In a recent blog post, Paul Kedrosky wrote:
[T]he super-seed crash is coming. We have silly numbers of companies being seeded — I had someone at a well-known, larger venture fund tell me yesterday in San Francisco that they were seeing dozens of Series A-seeking newly angel-funded companies a week. Valuations are escalating as super-seeding angels compete against one another, while fourth-quartile incumbent VCs jack prices to buy deals through dint of having more money to put to work.
I think he’s spot on.
Between angel friends, friend starting seed funds, VC friends doing seed investments, and VC friends starting seed funds out of their venture funds, it’s getting a little absurd. This hasn’t felt right for a while, and I think Paul nailed it.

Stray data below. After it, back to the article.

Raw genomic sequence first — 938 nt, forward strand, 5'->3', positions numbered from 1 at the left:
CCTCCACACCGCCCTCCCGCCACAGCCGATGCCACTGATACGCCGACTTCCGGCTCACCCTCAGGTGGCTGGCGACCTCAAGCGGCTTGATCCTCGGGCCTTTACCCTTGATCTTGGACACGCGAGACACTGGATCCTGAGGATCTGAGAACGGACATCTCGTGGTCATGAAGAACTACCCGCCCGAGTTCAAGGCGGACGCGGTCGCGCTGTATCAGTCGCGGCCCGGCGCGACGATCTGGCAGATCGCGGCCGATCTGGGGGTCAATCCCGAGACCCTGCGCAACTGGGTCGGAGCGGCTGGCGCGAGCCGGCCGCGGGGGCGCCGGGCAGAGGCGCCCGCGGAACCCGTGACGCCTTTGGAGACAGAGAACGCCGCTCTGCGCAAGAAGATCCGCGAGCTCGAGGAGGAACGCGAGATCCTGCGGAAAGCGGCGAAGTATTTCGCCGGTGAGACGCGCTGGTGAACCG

Some argue this supply of capital is nothing but good for entrepreneurs. I disagree, and Paul touches on this as well:
[M]ore companies seeded means more full-cycle money required to break through the noise and competition, which while drive dilution of seed investors who can’t follow-on in subsequent larger rounds
Easy and excess capital creates a “weedy ecosystem”, which makes it harder for everyone. Even if you’re the best idea in that ecosystem, the bar is raised by those around you.